Skip to content

How to build web applications faster with Azure's Durable Functions

Valery Romashkin Feb 22, 2021 1:41:31 PM
Durable functions

As organizations continually struggle to make sense of the growing amounts of data available, they increasingly rely on their IT teams to unlock the value of that data. To achieve this, IT teams need to build scalable web applications faster and with the ability to react in real-time. In response to this growing need, Microsoft has released an extension of Azure Functions called Durable Functions. While Durable Functions still provides a server-less, cost saving solution, it also provides significantly more features. One feature of particular interest is Async HTTP APIs, which can be used to handle long running tasks in the back end. 

The importance of this new feature for NLogic is its ability to help reduce the cost of the infrastructure, like Azure hosted services. It allows us to build web applications faster while writing less code.

The following looks specifically at one of the most time consuming development tasks: handling Azure Web App long running processes.

Design overview

Let’s say we have a web application submitting data to a web API server to process via an AJAX call. To complete the request, the server needs to call an external API (e.g. GitHub Server) which may take some time to finish.

To prevent the browser from timing out,  the server will offload the job to a function and return a new Task ID for the client to start long (or short) polling*, while showing a busy spinner.

In our case, we aren’t going to expose the function directly to the client. We want our web server to handle the authentication/authorization part, keeping the function light.

*Note: Polling may add some overhead. If performance is a concern or notifications are time-sensitive, consider using Web Sockets/SignalR Service instead

ADF image1

Building Function App

The source code is available on GitHub.

First, we need to create a Durable Function app in Visual Studio as described in Create your first durable function in C#. We won’t be deploying our function to Azure, as running it locally is good enough for this example.

Next, we add a GitHub Client class (as Typed Client) and inject .NET HttpClient to generate HTTP requests.

ADF image2

To use GitHubClient in our app, we need to register it using Dependency Injection (yes, Azure Functions support DI).

For this, we first create a new class Startup derived from FunctionsStartup and override the Configure function. The GitHubClient functionality will be available via injection of IGitHubClient.

ADF image3

Using Polly , we instruct the function  (by calling WaitAndRetryAsync) to wait 3 seconds and retry one more time in case of an HTTP error.

We used Polly as it has many helpful features and resilience policies. For example, Circuit-Breaker Policy can stop requests for 1 minute, after 3 consecutive failed attempts, to give the target system some time to recover.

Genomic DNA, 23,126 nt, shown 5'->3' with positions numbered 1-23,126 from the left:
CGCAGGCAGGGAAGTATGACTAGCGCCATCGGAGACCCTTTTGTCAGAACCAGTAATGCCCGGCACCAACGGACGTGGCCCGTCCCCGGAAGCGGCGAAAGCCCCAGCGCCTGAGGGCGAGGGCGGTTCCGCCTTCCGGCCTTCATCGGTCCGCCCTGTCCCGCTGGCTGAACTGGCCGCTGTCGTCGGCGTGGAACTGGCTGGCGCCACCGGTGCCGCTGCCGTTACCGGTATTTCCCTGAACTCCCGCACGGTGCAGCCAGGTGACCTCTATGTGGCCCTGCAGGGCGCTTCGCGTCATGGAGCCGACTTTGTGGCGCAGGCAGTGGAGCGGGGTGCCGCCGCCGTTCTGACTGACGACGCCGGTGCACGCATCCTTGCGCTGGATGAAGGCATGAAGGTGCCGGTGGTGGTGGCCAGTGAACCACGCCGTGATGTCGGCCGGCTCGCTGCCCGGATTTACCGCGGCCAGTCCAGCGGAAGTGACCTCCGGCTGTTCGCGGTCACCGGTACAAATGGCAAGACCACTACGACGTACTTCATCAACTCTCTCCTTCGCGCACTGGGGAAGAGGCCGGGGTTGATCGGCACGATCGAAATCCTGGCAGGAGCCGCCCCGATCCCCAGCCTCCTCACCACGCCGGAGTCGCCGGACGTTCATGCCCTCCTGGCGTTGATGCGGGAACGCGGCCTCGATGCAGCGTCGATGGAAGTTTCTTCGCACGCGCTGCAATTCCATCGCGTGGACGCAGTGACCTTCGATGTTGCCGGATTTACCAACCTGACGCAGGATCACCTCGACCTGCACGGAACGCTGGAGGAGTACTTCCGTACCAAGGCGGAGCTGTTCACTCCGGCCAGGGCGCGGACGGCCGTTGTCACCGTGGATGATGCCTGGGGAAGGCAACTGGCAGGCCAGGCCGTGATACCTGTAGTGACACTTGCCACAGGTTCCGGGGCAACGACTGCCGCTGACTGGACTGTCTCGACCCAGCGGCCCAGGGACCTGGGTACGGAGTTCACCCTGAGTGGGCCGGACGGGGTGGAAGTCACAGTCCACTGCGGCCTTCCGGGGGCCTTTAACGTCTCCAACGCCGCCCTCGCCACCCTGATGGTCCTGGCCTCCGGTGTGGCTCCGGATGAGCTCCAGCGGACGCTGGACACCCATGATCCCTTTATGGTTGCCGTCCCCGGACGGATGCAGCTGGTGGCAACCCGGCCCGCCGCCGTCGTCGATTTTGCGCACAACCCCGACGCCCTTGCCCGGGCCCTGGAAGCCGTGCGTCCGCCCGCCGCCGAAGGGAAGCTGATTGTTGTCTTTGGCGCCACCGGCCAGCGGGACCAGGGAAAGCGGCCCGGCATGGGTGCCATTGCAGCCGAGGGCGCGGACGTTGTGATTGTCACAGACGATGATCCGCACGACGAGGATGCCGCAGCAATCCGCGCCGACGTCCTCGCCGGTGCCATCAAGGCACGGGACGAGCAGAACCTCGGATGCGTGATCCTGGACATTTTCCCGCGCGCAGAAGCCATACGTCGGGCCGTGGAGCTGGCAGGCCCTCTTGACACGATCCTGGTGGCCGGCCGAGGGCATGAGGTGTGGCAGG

ADF image4

Running on a Local Machine

Once the app is successfully built, here is how it will look when you start it

ADF image5

To trigger the function, open Postman and send HTTP POST   http://localhost:7071/api/Orchestrator_HttpStart  with input data in JSON format  {"gitHubOrgName":"aspnet"}

ADF image6

Once triggered, the function returns HTTP Code 202 (Accepted), with the following data:

ADF image7

The id will be sent to the client to submit on each server poll request. StatusQueryGetUri can be used by our server to get the function’s status, and purgeHistoryDeleteUri is called to clean up the allocated resources once the execution is done.

For example, if we click on statusQueryGetUri and send a GET request while the function is executing (not completed), we will get HTTP Code 202. Once the function’s execution is completed, the result is HTTP Code 200. Note that the output is the actual result returned by the function.


Running on Azure

Ready to deploy your function to Azure? Here are a few things to consider.

  1. Access to the function is secured by a Function key. The key should be included in the request URL (Query Parameter named “code”). To get the full URL, go to “Function App/Functions/Orchestrator_HttpStart/Code + Test/Get Function URL”

ADF image8

  1. App Settings stored in local.settings.json are not published to Azure. You need to add them manually by going to “Function App/Configuration/App Settings".

ADF image9



At this point, your web application should be set up to manage more calls, without any downtime, and be able to provide your business unit with real-time access to the data.

Thank you for reading and Happy Coding.


Other blog posts you may enjoy

5 ways to build application flexibility and efficiency

A comparison of Newtonsoft.Json and System.Text.Json